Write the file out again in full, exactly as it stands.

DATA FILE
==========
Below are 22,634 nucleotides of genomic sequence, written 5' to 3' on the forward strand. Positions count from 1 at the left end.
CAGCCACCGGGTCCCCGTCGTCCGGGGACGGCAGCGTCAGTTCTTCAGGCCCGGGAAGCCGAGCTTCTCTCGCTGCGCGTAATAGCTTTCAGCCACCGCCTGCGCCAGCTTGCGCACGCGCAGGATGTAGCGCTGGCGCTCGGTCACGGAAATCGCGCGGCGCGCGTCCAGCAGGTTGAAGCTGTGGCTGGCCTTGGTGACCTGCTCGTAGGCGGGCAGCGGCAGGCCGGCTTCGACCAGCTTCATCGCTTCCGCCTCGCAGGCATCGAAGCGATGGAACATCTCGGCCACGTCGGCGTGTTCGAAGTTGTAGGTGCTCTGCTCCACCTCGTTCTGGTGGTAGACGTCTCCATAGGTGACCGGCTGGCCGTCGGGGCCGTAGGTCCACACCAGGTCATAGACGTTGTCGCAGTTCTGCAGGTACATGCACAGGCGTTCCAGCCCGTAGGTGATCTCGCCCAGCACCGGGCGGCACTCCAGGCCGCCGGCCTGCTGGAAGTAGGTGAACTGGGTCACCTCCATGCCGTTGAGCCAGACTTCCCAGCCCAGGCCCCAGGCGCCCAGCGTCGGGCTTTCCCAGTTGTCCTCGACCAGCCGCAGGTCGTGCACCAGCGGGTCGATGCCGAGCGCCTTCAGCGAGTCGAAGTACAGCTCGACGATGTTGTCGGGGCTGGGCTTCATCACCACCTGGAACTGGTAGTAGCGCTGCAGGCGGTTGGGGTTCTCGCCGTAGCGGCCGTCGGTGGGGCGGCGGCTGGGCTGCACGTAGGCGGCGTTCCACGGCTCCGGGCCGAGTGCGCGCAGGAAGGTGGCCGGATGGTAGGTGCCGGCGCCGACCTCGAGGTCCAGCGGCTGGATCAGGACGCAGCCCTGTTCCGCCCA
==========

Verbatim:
Below are 22,634 nucleotides of genomic sequence, written 5' to 3' on the forward strand. Positions count from 1 at the left end.
CAGCCACCGGGTCCCCGTCGTCCGGGGACGGCAGCGTCAGTTCTTCAGGCCCGGGAAGCCGAGCTTCTCTCGCTGCGCGTAATAGCTTTCAGCCACCGCCTGCGCCAGCTTGCGCACGCGCAGGATGTAGCGCTGGCGCTCGGTCACGGAAATCGCGCGGCGCGCGTCCAGCAGGTTGAAGCTGTGGCTGGCCTTGGTGACCTGCTCGTAGGCGGGCAGCGGCAGGCCGGCTTCGACCAGCTTCATCGCTTCCGCCTCGCAGGCATCGAAGCGATGGAACATCTCGGCCACGTCGGCGTGTTCGAAGTTGTAGGTGCTCTGCTCCACCTCGTTCTGGTGGTAGACGTCTCCATAGGTGACCGGCTGGCCGTCGGGGCCGTAGGTCCACACCAGGTCATAGACGTTGTCGCAGTTCTGCAGGTACATGCACAGGCGTTCCAGCCCGTAGGTGATCTCGCCCAGCACCGGGCGGCACTCCAGGCCGCCGGCCTGCTGGAAGTAGGTGAACTGGGTCACCTCCATGCCGTTGAGCCAGACTTCCCAGCCCAGGCCCCAGGCGCCCAGCGTCGGGCTTTCCCAGTTGTCCTCGACCAGCCGCAGGTCGTGCACCAGCGGGTCGATGCCGAGCGCCTTCAGCGAGTCGAAGTACAGCTCGACGATGTTGTCGGGGCTGGGCTTCATCACCACCTGGAACTGGTAGTAGCGCTGCAGGCGGTTGGGGTTCTCGCCGTAGCGGCCGTCGGTGGGGCGGCGGCTGGGCTGCACGTAGGCGGCGTTCCACGGCTCCGGGCCGAGTGCGCGCAGGAAGGTGGCCGGATGGTAGGTGCCGGCGCCGACCTCGAGGTCCAGCGGCTGGATCAGGACGCAGCCCTGTTCCGCCCA